Latin America and the Caribbean

We have worked in Latin America and the Caribbean since 1971. With 155 projects in eight countries, we are currently supporting, protecting and involving 100,100 children and their families in important decisions that affect their lives.

Latin America and the Caribbean

Remarkable cultural accomplishments
but also a high degree of violence and inequality

Latin America's rich history bears witness to a remarkable cultural heritage such as Machu Picchu, the fabled citadel of the Incas. Yet, the region's history has also been marred by a high degree of violence and inequality since the colonial era. There have been wars of conquest and liberation, civil wars and drug wars. All of this has had a huge impact on society, causing deep divisions and leaving large segments of the population in poverty. There are seven Latin American countries among the ten countries in the world with the highest murder rates. Today, minorities along with indigenous groups are still excluded and disadvantaged in many places.

It is the children who suffer the most under such conditions. In Guatemala, for instance, roughly 70 percent are subjected to beatings, sexual abuse and other violence at home. In Honduras nearly 20 percent of girls and boys die before their first birthday. Sixty percent of the entire population lives below the poverty line. Indigenous groups are hit particularly hard by these conditions.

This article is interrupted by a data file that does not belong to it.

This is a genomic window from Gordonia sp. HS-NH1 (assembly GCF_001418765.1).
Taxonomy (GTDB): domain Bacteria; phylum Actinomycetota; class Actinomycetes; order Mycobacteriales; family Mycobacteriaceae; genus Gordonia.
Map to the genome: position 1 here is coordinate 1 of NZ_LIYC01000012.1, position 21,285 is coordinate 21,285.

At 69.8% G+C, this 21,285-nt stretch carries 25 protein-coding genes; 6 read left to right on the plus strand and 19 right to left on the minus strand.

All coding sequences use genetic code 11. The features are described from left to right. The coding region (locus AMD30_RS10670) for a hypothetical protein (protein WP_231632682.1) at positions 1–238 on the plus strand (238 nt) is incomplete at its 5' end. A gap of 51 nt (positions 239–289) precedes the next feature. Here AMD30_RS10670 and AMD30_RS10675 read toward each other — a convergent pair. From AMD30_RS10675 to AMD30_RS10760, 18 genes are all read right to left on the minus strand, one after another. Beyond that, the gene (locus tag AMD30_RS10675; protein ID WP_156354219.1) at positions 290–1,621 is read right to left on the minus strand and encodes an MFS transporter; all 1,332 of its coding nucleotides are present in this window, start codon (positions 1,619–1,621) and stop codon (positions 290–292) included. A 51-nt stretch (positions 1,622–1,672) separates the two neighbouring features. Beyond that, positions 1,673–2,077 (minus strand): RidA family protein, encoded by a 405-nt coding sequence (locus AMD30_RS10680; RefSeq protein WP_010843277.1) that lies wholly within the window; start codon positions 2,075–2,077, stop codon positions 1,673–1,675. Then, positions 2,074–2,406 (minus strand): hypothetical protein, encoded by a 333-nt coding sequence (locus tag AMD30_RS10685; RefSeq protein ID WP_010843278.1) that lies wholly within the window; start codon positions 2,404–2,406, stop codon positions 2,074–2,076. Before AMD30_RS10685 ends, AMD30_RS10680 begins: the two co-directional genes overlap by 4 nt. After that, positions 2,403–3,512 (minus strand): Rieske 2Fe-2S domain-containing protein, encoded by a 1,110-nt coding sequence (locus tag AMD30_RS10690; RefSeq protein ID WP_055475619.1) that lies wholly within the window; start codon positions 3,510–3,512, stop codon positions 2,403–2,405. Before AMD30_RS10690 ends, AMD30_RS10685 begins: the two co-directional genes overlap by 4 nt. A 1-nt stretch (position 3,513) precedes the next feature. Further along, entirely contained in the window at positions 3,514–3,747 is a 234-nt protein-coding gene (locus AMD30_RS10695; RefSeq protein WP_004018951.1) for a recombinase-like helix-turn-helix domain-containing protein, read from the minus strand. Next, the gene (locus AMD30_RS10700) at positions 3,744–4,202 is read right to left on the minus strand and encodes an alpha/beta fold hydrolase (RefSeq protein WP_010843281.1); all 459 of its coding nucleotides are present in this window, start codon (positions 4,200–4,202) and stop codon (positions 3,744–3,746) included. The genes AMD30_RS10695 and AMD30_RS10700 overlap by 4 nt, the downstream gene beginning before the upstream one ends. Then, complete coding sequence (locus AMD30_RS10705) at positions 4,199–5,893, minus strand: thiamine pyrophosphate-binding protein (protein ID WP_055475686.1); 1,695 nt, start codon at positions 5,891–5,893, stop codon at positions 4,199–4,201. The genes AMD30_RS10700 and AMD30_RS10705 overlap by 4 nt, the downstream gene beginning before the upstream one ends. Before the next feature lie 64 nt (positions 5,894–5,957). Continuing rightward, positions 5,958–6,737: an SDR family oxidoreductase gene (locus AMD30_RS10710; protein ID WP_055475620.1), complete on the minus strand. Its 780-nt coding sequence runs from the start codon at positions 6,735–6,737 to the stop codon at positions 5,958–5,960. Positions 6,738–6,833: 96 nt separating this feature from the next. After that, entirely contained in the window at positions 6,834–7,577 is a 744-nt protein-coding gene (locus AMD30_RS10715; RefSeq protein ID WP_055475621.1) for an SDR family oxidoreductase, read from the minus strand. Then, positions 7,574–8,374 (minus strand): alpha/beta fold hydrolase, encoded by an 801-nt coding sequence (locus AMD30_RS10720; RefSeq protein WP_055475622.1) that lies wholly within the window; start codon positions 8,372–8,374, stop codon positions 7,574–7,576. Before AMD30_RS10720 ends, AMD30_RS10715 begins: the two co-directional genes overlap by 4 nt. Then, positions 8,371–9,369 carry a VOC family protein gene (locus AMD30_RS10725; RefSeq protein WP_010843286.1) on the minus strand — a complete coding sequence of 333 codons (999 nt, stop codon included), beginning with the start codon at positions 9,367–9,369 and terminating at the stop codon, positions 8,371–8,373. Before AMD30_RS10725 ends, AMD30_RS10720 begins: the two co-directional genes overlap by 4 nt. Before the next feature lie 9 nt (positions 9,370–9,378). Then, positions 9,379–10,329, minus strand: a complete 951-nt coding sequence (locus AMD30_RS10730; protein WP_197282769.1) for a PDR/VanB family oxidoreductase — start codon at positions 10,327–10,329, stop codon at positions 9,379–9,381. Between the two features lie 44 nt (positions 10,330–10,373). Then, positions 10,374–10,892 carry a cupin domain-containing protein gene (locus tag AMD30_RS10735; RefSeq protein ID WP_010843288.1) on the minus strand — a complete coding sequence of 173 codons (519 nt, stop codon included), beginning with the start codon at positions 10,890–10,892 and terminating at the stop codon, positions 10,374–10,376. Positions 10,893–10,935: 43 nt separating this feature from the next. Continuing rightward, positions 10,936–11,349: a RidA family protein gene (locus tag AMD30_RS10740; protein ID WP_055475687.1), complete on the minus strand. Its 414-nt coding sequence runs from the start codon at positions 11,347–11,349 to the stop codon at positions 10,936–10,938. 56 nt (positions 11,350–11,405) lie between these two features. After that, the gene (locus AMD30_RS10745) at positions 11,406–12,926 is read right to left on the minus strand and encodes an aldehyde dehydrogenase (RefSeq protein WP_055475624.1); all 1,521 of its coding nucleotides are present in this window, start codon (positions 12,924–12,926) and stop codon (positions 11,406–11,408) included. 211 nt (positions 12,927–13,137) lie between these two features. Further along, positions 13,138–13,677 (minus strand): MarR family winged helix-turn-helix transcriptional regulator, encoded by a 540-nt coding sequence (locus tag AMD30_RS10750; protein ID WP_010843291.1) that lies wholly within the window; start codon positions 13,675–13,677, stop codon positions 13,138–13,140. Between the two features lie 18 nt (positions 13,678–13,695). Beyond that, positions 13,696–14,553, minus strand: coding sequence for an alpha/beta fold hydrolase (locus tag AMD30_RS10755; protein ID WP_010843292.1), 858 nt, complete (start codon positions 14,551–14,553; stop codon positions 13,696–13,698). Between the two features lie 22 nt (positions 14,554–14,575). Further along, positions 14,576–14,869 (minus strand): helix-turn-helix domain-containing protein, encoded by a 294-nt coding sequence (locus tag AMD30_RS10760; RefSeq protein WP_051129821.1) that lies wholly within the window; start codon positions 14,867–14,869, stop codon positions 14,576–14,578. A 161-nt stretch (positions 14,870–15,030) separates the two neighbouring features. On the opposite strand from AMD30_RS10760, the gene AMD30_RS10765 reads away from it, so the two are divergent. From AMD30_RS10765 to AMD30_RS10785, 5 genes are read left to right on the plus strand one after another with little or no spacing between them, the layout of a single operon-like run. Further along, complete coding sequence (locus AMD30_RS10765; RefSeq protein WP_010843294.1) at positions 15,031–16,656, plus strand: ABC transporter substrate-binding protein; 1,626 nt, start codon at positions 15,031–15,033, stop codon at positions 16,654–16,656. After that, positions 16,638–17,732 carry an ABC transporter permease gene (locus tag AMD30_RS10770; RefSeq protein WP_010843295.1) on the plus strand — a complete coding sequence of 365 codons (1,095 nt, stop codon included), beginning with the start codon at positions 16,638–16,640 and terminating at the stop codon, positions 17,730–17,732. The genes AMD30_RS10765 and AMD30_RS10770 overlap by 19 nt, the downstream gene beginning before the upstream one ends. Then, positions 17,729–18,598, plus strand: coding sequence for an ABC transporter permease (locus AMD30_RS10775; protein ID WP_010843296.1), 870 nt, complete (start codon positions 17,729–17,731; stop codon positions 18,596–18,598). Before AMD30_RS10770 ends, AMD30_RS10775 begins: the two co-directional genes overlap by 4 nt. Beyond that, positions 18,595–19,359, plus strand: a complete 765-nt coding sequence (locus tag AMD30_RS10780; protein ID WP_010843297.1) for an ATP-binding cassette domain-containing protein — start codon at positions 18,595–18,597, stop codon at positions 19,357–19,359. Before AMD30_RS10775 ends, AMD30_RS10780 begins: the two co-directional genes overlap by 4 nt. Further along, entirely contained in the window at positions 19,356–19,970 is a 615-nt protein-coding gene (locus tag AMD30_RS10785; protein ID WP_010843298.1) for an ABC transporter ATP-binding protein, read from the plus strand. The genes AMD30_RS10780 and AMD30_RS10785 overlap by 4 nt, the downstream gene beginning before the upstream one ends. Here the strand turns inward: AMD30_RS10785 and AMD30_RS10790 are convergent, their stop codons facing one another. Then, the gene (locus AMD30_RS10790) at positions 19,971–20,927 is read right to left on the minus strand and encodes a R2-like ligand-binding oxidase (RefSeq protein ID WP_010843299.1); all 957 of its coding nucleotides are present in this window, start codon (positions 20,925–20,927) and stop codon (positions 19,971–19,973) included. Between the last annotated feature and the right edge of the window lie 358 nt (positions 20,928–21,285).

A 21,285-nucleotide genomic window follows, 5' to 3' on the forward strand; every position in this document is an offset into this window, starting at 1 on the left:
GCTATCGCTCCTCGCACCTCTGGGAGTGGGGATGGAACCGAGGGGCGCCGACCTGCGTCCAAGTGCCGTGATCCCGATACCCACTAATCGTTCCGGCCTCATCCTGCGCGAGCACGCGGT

A Wide Income and Inequality Gap

Educational and social systems have made considerable progress in recent years: Over 70 percent of children in Latin America attend primary school and nearly 95 percent of young people can read and write. Yet, the quality of services still remains poor in many places. Increasingly, stronger civil societies are at the vanguard of this positive development.

To make matters worse, indigenous groups and minorities are often excluded from progress, further marginalising them from the rest of society and making it more difficult for them to break out of the cycle of poverty. Children with special needs are particularly affected.

Another major problem in Latin America and the Caribbean is that some countries and regions are frequently affected by natural disasters, such as Haiti (earthquake 2010), Chile (earthquake 2010), Guatemala and Honduras (hurricane 2005).

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